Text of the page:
Derek DelGaudio's In & Of Itself

I’m glad I took some time to process “Derek DelGaudio’s In & Of Itself” before writing down my thoughts.

It’s hard to describe this thing. It blends magic and autobiographical drama into something unique. The magic DelGaudio uses is a storytelling device, not a destination. There aren’t “tricks” in the traditional sense, though there are impressive reveals.

I suppose this is magic as group therapy.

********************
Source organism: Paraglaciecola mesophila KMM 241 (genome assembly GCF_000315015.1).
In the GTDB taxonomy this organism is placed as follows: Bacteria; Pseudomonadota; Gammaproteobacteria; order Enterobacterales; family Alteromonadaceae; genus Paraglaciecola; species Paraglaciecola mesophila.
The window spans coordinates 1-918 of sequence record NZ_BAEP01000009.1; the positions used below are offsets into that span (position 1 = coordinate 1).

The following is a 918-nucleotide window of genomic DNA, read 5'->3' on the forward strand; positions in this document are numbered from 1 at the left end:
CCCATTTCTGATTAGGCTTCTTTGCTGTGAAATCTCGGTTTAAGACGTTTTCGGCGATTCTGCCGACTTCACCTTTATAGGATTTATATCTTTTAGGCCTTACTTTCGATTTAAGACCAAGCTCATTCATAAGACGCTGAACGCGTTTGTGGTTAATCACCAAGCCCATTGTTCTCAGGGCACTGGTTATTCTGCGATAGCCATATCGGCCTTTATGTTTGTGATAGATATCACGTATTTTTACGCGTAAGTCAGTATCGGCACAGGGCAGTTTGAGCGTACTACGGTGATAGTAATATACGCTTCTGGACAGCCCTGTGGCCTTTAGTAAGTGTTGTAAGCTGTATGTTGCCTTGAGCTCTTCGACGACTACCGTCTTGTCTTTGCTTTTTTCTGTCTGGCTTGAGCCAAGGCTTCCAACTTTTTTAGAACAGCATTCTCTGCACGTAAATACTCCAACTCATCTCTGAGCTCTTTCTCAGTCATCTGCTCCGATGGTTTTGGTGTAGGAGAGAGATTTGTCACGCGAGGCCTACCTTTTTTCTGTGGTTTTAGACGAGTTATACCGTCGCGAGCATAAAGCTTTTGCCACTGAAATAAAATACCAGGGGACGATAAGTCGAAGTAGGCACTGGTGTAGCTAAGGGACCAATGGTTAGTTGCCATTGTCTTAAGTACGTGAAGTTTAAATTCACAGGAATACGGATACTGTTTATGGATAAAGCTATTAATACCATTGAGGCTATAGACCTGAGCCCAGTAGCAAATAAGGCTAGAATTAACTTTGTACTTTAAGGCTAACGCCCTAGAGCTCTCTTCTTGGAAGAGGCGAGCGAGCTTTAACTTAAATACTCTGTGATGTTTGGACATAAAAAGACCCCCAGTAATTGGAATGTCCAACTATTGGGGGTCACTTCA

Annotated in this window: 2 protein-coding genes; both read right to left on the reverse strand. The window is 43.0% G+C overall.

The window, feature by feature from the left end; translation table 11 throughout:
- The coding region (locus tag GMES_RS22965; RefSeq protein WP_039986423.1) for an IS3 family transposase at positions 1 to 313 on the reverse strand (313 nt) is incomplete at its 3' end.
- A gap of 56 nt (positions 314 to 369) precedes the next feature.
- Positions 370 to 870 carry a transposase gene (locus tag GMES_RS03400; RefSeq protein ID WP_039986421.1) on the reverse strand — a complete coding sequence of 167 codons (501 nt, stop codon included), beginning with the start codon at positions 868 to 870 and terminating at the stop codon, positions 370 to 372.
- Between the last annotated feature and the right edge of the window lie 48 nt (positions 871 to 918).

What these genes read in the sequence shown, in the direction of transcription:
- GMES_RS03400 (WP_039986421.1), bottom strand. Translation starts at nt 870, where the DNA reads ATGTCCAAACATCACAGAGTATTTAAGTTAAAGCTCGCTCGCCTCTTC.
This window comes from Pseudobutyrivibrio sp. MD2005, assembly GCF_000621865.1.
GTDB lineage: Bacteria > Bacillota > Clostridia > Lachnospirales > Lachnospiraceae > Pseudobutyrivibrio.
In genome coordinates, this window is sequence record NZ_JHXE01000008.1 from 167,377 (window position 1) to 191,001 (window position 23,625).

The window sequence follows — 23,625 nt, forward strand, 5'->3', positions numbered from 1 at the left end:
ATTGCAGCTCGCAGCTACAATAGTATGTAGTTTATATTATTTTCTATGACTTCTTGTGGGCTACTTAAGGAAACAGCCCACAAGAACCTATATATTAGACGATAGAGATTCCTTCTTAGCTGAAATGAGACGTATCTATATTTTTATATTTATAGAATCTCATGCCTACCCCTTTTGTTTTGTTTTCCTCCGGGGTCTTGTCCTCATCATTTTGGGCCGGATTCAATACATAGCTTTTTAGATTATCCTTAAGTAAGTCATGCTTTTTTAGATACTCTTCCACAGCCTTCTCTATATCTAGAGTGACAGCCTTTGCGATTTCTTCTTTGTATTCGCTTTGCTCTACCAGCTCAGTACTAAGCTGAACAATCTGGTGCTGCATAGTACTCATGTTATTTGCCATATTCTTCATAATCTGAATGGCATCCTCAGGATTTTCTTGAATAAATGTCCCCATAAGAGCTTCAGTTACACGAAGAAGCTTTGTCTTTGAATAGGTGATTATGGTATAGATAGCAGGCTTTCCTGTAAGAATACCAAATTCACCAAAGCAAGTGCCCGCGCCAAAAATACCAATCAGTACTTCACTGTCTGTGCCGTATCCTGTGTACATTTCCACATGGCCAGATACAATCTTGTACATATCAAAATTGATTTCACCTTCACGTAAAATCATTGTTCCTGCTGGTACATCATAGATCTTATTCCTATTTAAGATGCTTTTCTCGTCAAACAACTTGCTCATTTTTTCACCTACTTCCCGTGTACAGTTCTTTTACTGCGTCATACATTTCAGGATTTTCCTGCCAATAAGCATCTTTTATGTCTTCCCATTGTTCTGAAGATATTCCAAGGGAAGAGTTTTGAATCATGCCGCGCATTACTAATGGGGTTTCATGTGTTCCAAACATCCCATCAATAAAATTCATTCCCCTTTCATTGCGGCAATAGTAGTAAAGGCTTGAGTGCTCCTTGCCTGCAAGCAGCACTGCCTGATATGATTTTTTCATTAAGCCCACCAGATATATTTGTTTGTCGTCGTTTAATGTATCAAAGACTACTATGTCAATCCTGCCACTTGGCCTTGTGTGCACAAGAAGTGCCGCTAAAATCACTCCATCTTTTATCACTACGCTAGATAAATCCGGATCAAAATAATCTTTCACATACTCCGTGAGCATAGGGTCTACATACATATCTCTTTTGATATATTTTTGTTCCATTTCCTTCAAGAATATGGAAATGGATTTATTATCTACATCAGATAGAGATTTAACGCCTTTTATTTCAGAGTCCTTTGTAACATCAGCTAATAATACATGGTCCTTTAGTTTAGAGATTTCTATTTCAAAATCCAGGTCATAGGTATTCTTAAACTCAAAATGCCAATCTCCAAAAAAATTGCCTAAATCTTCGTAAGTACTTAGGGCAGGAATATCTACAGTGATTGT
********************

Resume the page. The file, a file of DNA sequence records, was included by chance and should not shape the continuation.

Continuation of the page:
It’s quite compelling to watch. DelGaudio looks like he’s lived a life–he’s a bit haunted–and his performance takes place in an intimate theater where you’re always a little worried he’s going to share too much of himself. Everything about this performance is quiet, which means every creak of the stage and shuffle of playing cards is louder and, by extension, more meaningful. In that sense it reminds me (oddly) of the quieter scenes in Michael Mann films–there’s an immersion that comes from stillness that’s entrancing. That same immersion is at play here.